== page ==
Charlotte Rankin also braved unpleasant weather in Carlisle to notch up 20 species including Narrow-leaved Ragwort (image on left) which, as Plant Atlas 2020 tells us, is a naturalised South African species which is spreading rapidly, especially in England and in the Dublin area. 

This is the first New Year Plant Hunt since the publication of Plant Atlas 2020 so plant hunters have been able to access up-to-date information about the plants they are seeing and any trends driving changes in distribution, e.g. climate change, habitat loss etc. 

Plant Atlas 2020 is such a great resource and so are the summary reports for Britain and for Ireland

The weather didn't look too bad for Tim Rich who, with Sarah Whild, carried out the very first New Year Plant Hunt over a decade ago. 

Little did they know that their 'hmm I wonder what we'll find in bloom around here at New Year' would turn into a citizen science activity that attracts thousands of people across Britain and Ireland! 

This year Tim, one of Britain's top botanists, was out hunting in Cardiff with Julian Woodman, one of the
East Glamorgan County Recorders. They notched up 54 species between them, including Bulbous Buttercup (image on right) and you can see their list here

As the day went on, records pinged in from locations across Britain and Ireland. In Chandler's Ford in Hampshire, Tristan Norton, Martin Rand & co found Jersey Cudweed (image on left showing it in characteristic habitat between paving stones). Jersey Cudweed is another species that Plant Atlas 2020 suggests is spreading northwards, perhaps due to climate change.
 
On the Kintyre peninsula there were five species in bloom, including Herb-Robert which, surprisingly, proved elusive further south, while in Castlegregory in County Kerry, Olly Lynch and Hannah Mulcahy found 24 species in bloom, including a rather nice Valerianella corn-salad (image below right). 

The habitats that our intrepid plant hunters visited in their search for wildflowers ranged from a wall in Northamptonshire, where Brian Laney, Alyson Freeman and their team found Annual Mercury, to a drainpipe in Uckfield, Sussex, where Plant Hunt regular Wendy Tagg spotted Yellow Corydalis in bloom, to school grounds in Worcestershire, where the fabulous BHA Potting Sheds team recorded 21 species in bloom including the lovely but diminutive whitlow-grass (image below left). 

Those tiny white members of the Cabbage family can be tricky to ID but fortunately there is an excellent cribsheet by the amazing Moira (aka Nature Lark) to help you - it's free to download here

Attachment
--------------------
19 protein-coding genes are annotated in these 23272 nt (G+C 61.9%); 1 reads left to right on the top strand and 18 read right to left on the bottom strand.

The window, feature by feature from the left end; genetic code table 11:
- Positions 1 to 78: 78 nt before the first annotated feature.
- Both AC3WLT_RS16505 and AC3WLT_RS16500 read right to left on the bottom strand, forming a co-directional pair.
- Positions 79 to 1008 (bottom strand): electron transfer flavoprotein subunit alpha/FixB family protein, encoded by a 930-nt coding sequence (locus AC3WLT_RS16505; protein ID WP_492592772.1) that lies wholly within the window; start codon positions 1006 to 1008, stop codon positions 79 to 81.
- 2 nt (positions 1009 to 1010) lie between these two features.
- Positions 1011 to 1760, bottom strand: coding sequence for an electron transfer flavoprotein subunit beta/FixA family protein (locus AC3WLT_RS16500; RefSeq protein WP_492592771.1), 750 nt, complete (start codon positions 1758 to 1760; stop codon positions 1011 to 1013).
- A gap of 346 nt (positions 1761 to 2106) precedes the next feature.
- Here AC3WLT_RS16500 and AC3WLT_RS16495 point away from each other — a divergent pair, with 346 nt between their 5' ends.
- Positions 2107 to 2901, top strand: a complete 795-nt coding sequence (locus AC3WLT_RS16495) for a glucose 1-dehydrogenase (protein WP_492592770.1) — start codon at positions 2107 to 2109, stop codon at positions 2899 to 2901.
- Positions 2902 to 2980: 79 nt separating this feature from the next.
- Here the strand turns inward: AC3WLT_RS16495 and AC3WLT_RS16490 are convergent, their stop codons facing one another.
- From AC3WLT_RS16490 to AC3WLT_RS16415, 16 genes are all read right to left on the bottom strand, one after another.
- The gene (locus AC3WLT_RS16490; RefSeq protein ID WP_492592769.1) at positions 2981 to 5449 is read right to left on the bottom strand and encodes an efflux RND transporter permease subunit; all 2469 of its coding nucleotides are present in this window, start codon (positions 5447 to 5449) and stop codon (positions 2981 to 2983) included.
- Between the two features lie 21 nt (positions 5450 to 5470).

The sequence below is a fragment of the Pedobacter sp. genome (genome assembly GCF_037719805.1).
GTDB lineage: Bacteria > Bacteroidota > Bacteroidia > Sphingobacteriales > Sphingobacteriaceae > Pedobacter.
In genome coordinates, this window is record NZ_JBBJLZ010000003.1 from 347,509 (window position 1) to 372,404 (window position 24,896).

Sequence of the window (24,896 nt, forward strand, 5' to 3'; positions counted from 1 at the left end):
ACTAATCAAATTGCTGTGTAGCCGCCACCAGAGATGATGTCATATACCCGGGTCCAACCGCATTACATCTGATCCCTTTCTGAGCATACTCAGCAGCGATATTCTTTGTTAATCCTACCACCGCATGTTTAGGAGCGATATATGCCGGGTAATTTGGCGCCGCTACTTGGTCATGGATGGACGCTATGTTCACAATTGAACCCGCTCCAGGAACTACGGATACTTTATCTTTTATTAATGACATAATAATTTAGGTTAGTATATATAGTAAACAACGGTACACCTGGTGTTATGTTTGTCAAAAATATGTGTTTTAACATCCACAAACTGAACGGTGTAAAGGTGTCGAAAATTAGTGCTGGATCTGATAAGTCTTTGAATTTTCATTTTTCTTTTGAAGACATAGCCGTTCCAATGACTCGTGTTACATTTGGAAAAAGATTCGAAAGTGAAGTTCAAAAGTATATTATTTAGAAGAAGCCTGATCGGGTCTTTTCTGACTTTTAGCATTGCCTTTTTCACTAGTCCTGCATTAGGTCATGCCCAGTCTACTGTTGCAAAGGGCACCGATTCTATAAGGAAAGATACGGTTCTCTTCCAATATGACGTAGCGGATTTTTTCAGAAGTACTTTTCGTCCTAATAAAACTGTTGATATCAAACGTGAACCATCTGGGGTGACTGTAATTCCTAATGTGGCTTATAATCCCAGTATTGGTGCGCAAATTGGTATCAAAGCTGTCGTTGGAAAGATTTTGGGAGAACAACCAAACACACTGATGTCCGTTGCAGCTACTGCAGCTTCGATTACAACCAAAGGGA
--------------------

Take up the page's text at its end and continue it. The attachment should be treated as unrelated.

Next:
Of course some of the longest lists came from southern and coastal areas: 67 species in Alderney, 64 species spotted by Jo and her team in Cromer. Jo had no sooner got back from her Cromer Hunt than she was on the Support Desk and on social media (Twitter and Bluesky) helping with plant ID - there's dedication for you! 

But as ecologist Joni Cook, volunteering on the Support Desk for the first time this year, quite rightly pointed out, the New Year Plant Hunt isn't just about longest lists: we are also keen to hear if you hunted but found absolutely nothing. 

It all helps us build up a clearer picture of how wild and naturalised plants across Britain and Ireland are responding to a changing climate. 

So, on to Day Two of the Hunt - we can't wait to hear how you get on and the Support Team is ready to help if you run into any problems! Goodnight, we'll leave you with this lovely little whitlow-grass.

Thursday 28 December 2023

British & Irish Botany: issue 5.3 published

Ian browsing a copy of 'Stace'
Image: L. Marsh
It's been six months since we published the last issue of British & Irish Botany, the Botanical Society's online, Open Access scientific journal. We are about to press publish on another issue and this one marks a milestone in the journal's history: this will be the final issue under the editorship of Ian Denholm.

Ian took over the editorship of British & Irish Botany's predecessor, New Journal of Botany, in 2015, just weeks after his term as BSBI President ended; he oversaw the setting up of British & Irish Botany and has been at the helm for the last five years. So this really is the end of an era! 

Don't worry about the future of the journal - Ian has overseen the succession plans and we'll be announcing the new Editor-in-Chief very soon - but for now, I'd like to hand over to Ian to tell you about what's in this latest issue of British & Irish Botany: